“50% of the population are women, so why aren’t you listening to us?”
The ‘confused radicals’ continued, undeterred. Christian, an expert on autism highlighted how the LGBTQ+ Plan proposed for GPs to prescribe hormone treatment despite acknowledging the ruling in Bell vs. Tavistock. He voiced his incomprehension at the plan not giving autism a single mention even though a disproportionate amount of young people presenting with gender dysphoria are diagnosed with autism or displaying autistic traits. “It’s simply not fit for purpose,” he said. The speaker for Lesbian Labour had earlier pointed at an even darker aspect of so-called ‘gender affirming’ medicalisation: “Transing the gay away is conversion therapy.”
Artist Sonya Douglas addressed the crowd with calm and common sense: “I saw a sign saying ‘women are not vaginas’. I know. I don’t need you to tell me I’m more than a hole in my body”. She then talked about how equality is not about inclusion, but about love, and that this was the reason she was speaking: “Love doesn’t avoid the hard stuff or lie. We have to can the plan.”
MrMenno speaking at the protest
As the last speaker I spoke about how gender extremism has turned the LGBTQ+ community against same-sex attracted people, and how the rainbow flag has become a red flag. “Mr Drakeford may be happy to play the submissive slave boy and Stonewall being his Dom Top, but I won’t take it lying down”, I said. “I am a homosexual, not a homogenderal”.
The protest ended on a high note with a rendition of the LGB Sea Shanty. Despite the tension, the noise and the shouts of the counter protestors (one called me a ‘pervert’), it had been a very positive event. For many, it was the first time they had the opportunity to take their activism to the streets after the lockdown restrictions and to finally meet ‘Twitter people’ in real life.
One of the organisers told Lesbian and Gay News: “It was a very good day. We’ve shone a light on the plan by giving it a public airing. We’ve brought it out into the open and it took some guts to do that. We were very pleased with the turn out; it’s great for activists to see a public display and to meet in real life – it forms a bond and is a healthy way of going forward”. Afterwards in the pub I asked one of the speakers why Mark Drakeford was unwilling to engage with the protest organisers. “He’s trying to be hyper-progressive in a cheap way,” she said, “And he’s taking cues from Scotland and Ireland, while going against what Westminster is doing.”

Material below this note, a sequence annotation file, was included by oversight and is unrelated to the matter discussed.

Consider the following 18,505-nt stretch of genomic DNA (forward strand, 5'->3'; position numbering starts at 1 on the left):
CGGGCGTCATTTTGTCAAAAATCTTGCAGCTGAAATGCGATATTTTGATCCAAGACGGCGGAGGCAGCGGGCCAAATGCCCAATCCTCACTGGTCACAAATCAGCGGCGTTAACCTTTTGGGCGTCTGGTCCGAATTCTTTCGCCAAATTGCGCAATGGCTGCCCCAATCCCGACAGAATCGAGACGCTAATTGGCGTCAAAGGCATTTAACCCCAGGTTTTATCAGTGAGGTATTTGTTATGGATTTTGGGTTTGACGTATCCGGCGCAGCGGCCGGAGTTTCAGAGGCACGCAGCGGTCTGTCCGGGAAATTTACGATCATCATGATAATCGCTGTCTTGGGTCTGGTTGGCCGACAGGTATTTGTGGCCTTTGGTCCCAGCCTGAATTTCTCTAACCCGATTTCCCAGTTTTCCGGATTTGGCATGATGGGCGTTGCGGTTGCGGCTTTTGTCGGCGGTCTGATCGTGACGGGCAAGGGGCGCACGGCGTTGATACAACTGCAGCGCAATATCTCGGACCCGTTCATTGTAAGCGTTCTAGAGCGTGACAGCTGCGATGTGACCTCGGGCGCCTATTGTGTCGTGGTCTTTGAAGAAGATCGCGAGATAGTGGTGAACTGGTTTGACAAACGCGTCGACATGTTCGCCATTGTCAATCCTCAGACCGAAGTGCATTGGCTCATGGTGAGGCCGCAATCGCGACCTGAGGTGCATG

On the same day of the protest a letter of support for the LGBTQ+ Action Plan was delivered to Hannah Blythlyn (Deputy Minister for Social Partnership) signed by no less than 85 organisations across Wales. Taking a closer look, it appears there is some smoke and mirrors at play to inflate the numbers. Nevertheless, they all sing from the same gender hymn sheet which makes it even more vital to take to the public square and expose how, just as the emperor had no clothes, the Welsh LGBTQ+ dragon is full of dangerous hot air and in desperate need of some serious sex education.
The consultation is open until Friday 22nd October. You can submit a response here. Merched Cymru will shortly be publishing templates on how to respond.